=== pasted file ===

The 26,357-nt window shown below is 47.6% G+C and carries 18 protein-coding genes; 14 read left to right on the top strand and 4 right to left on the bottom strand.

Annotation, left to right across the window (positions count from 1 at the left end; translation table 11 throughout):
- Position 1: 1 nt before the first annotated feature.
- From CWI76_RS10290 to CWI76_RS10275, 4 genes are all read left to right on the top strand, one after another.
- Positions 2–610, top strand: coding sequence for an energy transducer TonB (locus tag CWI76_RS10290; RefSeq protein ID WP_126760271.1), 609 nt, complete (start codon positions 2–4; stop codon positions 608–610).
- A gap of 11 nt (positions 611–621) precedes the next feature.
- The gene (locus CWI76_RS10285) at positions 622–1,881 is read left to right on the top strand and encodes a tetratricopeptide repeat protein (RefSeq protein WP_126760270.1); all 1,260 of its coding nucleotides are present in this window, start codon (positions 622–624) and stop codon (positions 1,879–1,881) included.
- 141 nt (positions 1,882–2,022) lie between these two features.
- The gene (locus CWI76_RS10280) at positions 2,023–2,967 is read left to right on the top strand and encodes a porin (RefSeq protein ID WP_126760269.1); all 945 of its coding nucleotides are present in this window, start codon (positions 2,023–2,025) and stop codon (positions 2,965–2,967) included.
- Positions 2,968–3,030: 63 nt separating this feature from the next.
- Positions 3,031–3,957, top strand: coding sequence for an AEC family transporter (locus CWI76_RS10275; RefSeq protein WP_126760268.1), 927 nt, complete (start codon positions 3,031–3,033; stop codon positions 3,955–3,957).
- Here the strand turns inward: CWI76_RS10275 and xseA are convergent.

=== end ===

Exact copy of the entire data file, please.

The 26,357-nt window shown below is 47.6% G+C and carries 18 protein-coding genes; 14 read left to right on the top strand and 4 right to left on the bottom strand.

Annotation, left to right across the window (positions count from 1 at the left end; translation table 11 throughout):
- Position 1: 1 nt before the first annotated feature.
- From CWI76_RS10290 to CWI76_RS10275, 4 genes are all read left to right on the top strand, one after another.
- Positions 2–610, top strand: coding sequence for an energy transducer TonB (locus tag CWI76_RS10290; RefSeq protein ID WP_126760271.1), 609 nt, complete (start codon positions 2–4; stop codon positions 608–610).
- A gap of 11 nt (positions 611–621) precedes the next feature.
- The gene (locus CWI76_RS10285) at positions 622–1,881 is read left to right on the top strand and encodes a tetratricopeptide repeat protein (RefSeq protein WP_126760270.1); all 1,260 of its coding nucleotides are present in this window, start codon (positions 622–624) and stop codon (positions 1,879–1,881) included.
- 141 nt (positions 1,882–2,022) lie between these two features.
- The gene (locus CWI76_RS10280) at positions 2,023–2,967 is read left to right on the top strand and encodes a porin (RefSeq protein ID WP_126760269.1); all 945 of its coding nucleotides are present in this window, start codon (positions 2,023–2,025) and stop codon (positions 2,965–2,967) included.
- Positions 2,968–3,030: 63 nt separating this feature from the next.
- Positions 3,031–3,957, top strand: coding sequence for an AEC family transporter (locus CWI76_RS10275; RefSeq protein WP_126760268.1), 927 nt, complete (start codon positions 3,031–3,033; stop codon positions 3,955–3,957).
- Here the strand turns inward: CWI76_RS10275 and xseA are convergent.